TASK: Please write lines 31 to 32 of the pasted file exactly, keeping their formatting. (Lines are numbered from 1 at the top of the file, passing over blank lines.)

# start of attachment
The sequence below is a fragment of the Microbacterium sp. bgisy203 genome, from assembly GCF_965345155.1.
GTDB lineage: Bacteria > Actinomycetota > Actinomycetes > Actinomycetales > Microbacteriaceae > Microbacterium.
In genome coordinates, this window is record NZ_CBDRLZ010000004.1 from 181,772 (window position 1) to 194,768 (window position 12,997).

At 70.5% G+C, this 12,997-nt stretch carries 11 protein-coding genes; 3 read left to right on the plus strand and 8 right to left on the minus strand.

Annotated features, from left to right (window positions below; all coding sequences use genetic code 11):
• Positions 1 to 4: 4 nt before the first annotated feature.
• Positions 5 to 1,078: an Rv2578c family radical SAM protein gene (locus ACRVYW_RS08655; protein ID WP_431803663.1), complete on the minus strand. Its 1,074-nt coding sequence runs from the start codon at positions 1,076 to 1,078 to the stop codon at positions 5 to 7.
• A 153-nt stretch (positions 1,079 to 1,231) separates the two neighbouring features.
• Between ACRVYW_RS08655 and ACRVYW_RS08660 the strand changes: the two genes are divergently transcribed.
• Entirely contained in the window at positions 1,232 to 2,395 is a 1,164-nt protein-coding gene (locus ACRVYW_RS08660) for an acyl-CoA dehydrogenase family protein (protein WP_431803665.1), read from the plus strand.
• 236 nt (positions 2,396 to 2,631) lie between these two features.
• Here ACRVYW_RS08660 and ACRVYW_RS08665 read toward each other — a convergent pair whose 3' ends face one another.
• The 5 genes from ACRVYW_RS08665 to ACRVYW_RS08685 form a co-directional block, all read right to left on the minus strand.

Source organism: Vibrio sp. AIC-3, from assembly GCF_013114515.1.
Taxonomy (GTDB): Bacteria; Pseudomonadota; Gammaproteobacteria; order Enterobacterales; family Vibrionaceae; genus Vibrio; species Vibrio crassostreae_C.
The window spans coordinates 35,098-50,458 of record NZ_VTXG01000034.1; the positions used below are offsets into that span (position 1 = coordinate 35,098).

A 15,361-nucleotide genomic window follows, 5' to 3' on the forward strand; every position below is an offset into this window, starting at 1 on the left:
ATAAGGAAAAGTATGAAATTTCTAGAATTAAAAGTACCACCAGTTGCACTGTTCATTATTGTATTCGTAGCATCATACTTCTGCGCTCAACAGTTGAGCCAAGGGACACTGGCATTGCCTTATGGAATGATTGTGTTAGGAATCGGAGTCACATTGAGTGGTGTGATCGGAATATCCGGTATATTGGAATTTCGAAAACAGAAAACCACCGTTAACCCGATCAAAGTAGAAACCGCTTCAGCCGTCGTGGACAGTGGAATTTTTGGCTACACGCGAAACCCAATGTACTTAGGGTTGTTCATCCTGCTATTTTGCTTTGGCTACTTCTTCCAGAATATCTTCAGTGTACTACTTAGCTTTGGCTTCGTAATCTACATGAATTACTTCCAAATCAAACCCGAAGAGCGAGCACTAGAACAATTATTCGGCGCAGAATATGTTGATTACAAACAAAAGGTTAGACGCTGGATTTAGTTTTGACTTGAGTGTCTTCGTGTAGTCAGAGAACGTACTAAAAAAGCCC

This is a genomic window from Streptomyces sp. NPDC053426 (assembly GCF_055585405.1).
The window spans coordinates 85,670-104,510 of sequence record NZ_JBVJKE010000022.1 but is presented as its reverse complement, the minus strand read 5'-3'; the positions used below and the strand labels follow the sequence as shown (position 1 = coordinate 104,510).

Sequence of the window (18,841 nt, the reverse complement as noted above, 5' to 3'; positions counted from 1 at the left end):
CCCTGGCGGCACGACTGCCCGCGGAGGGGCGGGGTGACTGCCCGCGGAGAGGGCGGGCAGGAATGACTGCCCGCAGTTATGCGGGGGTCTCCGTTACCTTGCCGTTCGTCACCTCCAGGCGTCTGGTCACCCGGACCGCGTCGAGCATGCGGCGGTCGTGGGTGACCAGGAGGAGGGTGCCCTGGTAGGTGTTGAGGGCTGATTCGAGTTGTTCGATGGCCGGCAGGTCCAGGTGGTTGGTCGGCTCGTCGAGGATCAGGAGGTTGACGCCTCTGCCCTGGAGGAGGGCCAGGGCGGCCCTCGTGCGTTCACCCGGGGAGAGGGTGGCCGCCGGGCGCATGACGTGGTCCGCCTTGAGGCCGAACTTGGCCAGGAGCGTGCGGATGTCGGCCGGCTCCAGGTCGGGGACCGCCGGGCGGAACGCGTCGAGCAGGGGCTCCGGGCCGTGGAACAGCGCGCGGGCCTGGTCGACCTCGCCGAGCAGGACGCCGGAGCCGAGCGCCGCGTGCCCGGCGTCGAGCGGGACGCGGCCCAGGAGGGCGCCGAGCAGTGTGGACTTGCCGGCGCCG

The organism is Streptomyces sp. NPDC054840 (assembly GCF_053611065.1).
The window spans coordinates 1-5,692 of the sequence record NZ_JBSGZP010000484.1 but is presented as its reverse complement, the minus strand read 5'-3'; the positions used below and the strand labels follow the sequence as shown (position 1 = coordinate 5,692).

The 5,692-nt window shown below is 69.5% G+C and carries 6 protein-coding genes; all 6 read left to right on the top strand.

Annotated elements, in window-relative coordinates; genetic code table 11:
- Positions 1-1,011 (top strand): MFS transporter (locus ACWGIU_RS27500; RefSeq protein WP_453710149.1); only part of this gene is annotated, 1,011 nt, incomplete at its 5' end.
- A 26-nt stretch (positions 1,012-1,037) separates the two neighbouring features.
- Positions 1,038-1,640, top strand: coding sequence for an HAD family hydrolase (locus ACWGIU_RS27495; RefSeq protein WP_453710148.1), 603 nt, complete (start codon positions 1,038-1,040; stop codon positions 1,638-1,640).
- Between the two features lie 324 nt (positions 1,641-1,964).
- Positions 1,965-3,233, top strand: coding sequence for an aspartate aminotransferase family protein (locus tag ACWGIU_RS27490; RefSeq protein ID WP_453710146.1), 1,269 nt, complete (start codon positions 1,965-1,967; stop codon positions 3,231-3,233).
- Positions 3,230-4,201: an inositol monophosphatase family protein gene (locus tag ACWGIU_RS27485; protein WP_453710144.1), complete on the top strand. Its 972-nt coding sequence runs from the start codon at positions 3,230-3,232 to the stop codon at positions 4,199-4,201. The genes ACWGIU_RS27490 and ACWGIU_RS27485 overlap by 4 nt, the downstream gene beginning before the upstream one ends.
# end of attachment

- Positions 1,965-3,233, top strand: coding sequence for an aspartate aminotransferase family protein (locus tag ACWGIU_RS27490; RefSeq protein ID WP_453710146.1), 1,269 nt, complete (start codon positions 1,965-1,967; stop codon positions 3,231-3,233).
- Positions 3,230-4,201: an inositol monophosphatase family protein gene (locus tag ACWGIU_RS27485; protein WP_453710144.1), complete on the top strand. Its 972-nt coding sequence runs from the start codon at positions 3,230-3,232 to the stop codon at positions 4,199-4,201. The genes ACWGIU_RS27490 and ACWGIU_RS27485 overlap by 4 nt, the downstream gene beginning before the upstream one ends.